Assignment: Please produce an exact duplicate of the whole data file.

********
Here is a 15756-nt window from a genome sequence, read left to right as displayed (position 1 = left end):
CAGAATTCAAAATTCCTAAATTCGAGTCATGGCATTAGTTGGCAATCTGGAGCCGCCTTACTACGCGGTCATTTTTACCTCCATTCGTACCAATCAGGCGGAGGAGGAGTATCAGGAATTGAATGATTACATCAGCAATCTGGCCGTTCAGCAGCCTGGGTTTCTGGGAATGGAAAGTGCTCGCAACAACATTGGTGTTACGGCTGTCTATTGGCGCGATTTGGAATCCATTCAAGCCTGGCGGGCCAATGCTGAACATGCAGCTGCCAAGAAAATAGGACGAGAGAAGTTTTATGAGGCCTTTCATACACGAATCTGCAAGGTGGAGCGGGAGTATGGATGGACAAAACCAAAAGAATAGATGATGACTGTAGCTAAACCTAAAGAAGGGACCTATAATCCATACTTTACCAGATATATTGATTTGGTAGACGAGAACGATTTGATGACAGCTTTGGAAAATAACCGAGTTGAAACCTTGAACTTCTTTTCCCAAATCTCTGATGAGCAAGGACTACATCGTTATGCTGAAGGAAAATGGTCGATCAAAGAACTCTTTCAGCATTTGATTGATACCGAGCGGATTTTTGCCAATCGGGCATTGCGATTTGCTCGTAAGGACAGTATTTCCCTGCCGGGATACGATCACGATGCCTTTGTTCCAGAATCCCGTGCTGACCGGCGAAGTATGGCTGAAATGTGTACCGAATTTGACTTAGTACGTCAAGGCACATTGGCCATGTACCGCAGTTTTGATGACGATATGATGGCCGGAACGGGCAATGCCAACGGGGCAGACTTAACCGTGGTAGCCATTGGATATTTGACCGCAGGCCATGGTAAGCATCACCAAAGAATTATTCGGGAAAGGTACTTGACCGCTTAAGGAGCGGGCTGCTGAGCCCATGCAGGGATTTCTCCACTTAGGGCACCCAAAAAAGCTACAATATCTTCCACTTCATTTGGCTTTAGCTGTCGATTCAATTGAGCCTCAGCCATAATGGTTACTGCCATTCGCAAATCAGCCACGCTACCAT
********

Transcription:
Here is a 15756-nt window from a genome sequence, read left to right as displayed (position 1 = left end):
CAGAATTCAAAATTCCTAAATTCGAGTCATGGCATTAGTTGGCAATCTGGAGCCGCCTTACTACGCGGTCATTTTTACCTCCATTCGTACCAATCAGGCGGAGGAGGAGTATCAGGAATTGAATGATTACATCAGCAATCTGGCCGTTCAGCAGCCTGGGTTTCTGGGAATGGAAAGTGCTCGCAACAACATTGGTGTTACGGCTGTCTATTGGCGCGATTTGGAATCCATTCAAGCCTGGCGGGCCAATGCTGAACATGCAGCTGCCAAGAAAATAGGACGAGAGAAGTTTTATGAGGCCTTTCATACACGAATCTGCAAGGTGGAGCGGGAGTATGGATGGACAAAACCAAAAGAATAGATGATGACTGTAGCTAAACCTAAAGAAGGGACCTATAATCCATACTTTACCAGATATATTGATTTGGTAGACGAGAACGATTTGATGACAGCTTTGGAAAATAACCGAGTTGAAACCTTGAACTTCTTTTCCCAAATCTCTGATGAGCAAGGACTACATCGTTATGCTGAAGGAAAATGGTCGATCAAAGAACTCTTTCAGCATTTGATTGATACCGAGCGGATTTTTGCCAATCGGGCATTGCGATTTGCTCGTAAGGACAGTATTTCCCTGCCGGGATACGATCACGATGCCTTTGTTCCAGAATCCCGTGCTGACCGGCGAAGTATGGCTGAAATGTGTACCGAATTTGACTTAGTACGTCAAGGCACATTGGCCATGTACCGCAGTTTTGATGACGATATGATGGCCGGAACGGGCAATGCCAACGGGGCAGACTTAACCGTGGTAGCCATTGGATATTTGACCGCAGGCCATGGTAAGCATCACCAAAGAATTATTCGGGAAAGGTACTTGACCGCTTAAGGAGCGGGCTGCTGAGCCCATGCAGGGATTTCTCCACTTAGGGCACCCAAAAAAGCTACAATATCTTCCACTTCATTTGGCTTTAGCTGTCGATTCAATTGAGCCTCAGCCATAATGGTTACTGCCATTCGCAAATCAGCCACGCTACCAT